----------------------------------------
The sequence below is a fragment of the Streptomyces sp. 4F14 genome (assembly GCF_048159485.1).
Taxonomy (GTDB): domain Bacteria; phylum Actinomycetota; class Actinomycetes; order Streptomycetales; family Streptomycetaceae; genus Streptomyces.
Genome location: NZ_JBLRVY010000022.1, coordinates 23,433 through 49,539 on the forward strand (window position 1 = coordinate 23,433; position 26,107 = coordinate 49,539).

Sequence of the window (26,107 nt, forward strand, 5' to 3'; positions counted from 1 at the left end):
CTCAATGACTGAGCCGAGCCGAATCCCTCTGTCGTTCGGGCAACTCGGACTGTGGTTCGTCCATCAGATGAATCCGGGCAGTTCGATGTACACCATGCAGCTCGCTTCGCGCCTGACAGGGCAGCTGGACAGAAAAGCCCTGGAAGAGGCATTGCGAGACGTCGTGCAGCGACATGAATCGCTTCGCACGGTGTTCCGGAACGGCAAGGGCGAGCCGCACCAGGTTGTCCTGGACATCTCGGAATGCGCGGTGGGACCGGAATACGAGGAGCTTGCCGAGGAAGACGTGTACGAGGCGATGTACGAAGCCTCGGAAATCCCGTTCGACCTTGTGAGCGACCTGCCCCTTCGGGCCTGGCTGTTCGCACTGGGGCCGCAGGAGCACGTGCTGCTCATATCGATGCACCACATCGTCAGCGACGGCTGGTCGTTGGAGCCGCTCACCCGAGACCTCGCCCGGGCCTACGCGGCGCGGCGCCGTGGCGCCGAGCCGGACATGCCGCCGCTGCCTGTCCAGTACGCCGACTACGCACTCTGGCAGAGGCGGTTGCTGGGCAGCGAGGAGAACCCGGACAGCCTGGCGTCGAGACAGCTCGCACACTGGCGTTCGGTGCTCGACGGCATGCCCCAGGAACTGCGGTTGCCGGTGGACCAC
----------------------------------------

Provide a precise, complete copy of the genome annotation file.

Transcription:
The sequence below is a fragment of the Streptomyces sp. 4F14 genome (assembly GCF_048159485.1).
Taxonomy (GTDB): domain Bacteria; phylum Actinomycetota; class Actinomycetes; order Streptomycetales; family Streptomycetaceae; genus Streptomyces.
Genome location: NZ_JBLRVY010000022.1, coordinates 23,433 through 49,539 on the forward strand (window position 1 = coordinate 23,433; position 26,107 = coordinate 49,539).

Sequence of the window (26,107 nt, forward strand, 5' to 3'; positions counted from 1 at the left end):
CTCAATGACTGAGCCGAGCCGAATCCCTCTGTCGTTCGGGCAACTCGGACTGTGGTTCGTCCATCAGATGAATCCGGGCAGTTCGATGTACACCATGCAGCTCGCTTCGCGCCTGACAGGGCAGCTGGACAGAAAAGCCCTGGAAGAGGCATTGCGAGACGTCGTGCAGCGACATGAATCGCTTCGCACGGTGTTCCGGAACGGCAAGGGCGAGCCGCACCAGGTTGTCCTGGACATCTCGGAATGCGCGGTGGGACCGGAATACGAGGAGCTTGCCGAGGAAGACGTGTACGAGGCGATGTACGAAGCCTCGGAAATCCCGTTCGACCTTGTGAGCGACCTGCCCCTTCGGGCCTGGCTGTTCGCACTGGGGCCGCAGGAGCACGTGCTGCTCATATCGATGCACCACATCGTCAGCGACGGCTGGTCGTTGGAGCCGCTCACCCGAGACCTCGCCCGGGCCTACGCGGCGCGGCGCCGTGGCGCCGAGCCGGACATGCCGCCGCTGCCTGTCCAGTACGCCGACTACGCACTCTGGCAGAGGCGGTTGCTGGGCAGCGAGGAGAACCCGGACAGCCTGGCGTCGAGACAGCTCGCACACTGGCGTTCGGTGCTCGACGGCATGCCCCAGGAACTGCGGTTGCCGGTGGACCAC